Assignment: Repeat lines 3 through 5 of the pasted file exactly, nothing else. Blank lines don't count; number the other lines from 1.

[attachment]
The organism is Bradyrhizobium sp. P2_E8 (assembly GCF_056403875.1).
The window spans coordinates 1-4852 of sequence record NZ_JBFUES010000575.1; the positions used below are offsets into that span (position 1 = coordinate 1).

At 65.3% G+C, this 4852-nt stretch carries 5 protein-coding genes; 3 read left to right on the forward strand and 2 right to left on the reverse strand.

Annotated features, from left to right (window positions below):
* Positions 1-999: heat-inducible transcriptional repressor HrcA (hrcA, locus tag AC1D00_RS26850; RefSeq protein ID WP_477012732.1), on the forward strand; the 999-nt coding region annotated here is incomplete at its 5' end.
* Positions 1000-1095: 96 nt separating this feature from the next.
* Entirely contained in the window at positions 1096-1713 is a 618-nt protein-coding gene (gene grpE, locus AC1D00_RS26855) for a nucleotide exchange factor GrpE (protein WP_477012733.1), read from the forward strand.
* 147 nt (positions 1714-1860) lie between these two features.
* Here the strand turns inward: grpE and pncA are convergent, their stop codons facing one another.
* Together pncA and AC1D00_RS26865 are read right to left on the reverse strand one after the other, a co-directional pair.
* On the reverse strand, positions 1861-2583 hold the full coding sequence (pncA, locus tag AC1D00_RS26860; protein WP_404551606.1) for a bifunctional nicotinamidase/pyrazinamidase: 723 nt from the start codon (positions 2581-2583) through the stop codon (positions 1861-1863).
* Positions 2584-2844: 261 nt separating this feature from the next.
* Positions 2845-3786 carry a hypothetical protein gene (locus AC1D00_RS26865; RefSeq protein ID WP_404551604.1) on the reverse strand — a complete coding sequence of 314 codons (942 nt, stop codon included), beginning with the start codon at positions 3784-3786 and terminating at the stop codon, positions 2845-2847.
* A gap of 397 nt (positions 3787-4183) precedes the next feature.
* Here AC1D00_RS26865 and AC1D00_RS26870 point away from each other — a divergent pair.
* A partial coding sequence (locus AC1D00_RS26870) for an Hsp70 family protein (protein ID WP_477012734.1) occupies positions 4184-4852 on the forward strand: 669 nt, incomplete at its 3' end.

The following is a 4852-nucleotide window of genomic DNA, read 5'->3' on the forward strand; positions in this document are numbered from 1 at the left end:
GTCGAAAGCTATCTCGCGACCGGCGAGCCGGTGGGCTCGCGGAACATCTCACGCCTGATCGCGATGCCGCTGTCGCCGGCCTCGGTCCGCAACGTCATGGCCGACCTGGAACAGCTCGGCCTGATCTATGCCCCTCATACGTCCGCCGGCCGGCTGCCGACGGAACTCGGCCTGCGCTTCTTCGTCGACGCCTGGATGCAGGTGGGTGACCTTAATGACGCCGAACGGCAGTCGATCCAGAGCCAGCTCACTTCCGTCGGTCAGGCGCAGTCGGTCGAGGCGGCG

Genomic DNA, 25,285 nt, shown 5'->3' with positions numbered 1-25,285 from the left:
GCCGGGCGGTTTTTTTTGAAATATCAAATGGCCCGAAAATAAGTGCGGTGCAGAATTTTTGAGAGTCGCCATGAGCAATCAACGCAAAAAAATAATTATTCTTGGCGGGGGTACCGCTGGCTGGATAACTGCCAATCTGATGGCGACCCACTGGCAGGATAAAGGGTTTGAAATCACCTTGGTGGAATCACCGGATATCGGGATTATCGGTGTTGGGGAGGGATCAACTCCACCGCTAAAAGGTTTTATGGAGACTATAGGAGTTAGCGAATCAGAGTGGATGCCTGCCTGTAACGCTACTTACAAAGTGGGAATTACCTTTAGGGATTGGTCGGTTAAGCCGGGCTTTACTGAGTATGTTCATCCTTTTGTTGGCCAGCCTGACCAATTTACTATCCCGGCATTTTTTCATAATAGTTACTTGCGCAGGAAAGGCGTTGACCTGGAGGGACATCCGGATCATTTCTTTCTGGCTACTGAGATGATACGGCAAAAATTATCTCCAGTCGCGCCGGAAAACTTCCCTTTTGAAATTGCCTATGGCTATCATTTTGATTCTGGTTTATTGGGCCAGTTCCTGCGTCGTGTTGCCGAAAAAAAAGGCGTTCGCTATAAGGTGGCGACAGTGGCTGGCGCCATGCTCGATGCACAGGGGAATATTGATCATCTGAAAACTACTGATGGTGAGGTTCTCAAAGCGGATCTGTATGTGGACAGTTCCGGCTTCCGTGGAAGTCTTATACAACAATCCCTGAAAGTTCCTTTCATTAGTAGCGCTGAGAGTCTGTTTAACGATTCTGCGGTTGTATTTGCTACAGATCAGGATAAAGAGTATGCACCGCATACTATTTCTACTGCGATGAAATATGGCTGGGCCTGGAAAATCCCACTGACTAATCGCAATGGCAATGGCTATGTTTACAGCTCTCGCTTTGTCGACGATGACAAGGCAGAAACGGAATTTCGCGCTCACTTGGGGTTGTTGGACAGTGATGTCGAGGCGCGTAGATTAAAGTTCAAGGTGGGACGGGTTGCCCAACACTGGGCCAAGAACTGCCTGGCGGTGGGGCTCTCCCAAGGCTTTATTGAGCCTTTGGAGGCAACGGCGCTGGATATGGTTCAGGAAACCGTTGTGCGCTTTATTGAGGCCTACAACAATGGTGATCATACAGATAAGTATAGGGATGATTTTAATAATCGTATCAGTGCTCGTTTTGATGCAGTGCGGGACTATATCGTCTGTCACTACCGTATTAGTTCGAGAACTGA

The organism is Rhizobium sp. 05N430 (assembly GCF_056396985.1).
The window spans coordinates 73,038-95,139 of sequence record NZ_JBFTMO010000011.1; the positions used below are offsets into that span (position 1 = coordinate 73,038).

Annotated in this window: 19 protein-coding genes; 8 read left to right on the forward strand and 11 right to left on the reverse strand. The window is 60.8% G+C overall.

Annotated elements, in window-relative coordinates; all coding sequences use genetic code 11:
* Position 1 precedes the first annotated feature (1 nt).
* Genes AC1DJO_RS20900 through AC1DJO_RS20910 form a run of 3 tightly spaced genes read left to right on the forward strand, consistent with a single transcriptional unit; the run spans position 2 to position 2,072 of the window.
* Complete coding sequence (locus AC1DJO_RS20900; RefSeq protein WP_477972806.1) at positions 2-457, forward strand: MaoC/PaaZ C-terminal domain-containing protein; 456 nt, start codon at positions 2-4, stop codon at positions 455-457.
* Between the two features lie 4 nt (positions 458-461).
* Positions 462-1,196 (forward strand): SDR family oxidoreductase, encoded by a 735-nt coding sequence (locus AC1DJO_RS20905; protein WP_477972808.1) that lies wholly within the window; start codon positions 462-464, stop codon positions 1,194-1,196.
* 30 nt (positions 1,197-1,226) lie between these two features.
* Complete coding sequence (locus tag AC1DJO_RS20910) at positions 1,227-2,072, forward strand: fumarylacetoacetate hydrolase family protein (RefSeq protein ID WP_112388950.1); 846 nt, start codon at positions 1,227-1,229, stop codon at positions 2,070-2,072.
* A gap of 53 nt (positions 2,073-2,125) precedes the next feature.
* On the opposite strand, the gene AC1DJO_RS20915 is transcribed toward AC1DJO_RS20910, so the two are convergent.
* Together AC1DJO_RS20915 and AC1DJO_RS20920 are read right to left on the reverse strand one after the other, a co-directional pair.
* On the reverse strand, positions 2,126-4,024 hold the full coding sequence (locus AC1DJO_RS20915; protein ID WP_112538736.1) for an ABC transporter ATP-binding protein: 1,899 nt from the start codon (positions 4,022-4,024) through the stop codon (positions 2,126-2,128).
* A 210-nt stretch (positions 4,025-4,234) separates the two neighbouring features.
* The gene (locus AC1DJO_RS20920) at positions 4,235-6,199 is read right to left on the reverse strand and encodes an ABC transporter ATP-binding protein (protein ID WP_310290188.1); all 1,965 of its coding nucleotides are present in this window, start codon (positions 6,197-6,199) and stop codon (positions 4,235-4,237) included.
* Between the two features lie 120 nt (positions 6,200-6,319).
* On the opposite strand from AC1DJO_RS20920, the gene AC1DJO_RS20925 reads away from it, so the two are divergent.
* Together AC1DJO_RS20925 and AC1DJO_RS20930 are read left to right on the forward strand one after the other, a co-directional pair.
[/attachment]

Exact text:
At 65.3% G+C, this 4852-nt stretch carries 5 protein-coding genes; 3 read left to right on the forward strand and 2 right to left on the reverse strand.

Annotated features, from left to right (window positions below):
* Positions 1-999: heat-inducible transcriptional repressor HrcA (hrcA, locus tag AC1D00_RS26850; RefSeq protein ID WP_477012732.1), on the forward strand; the 999-nt coding region annotated here is incomplete at its 5' end.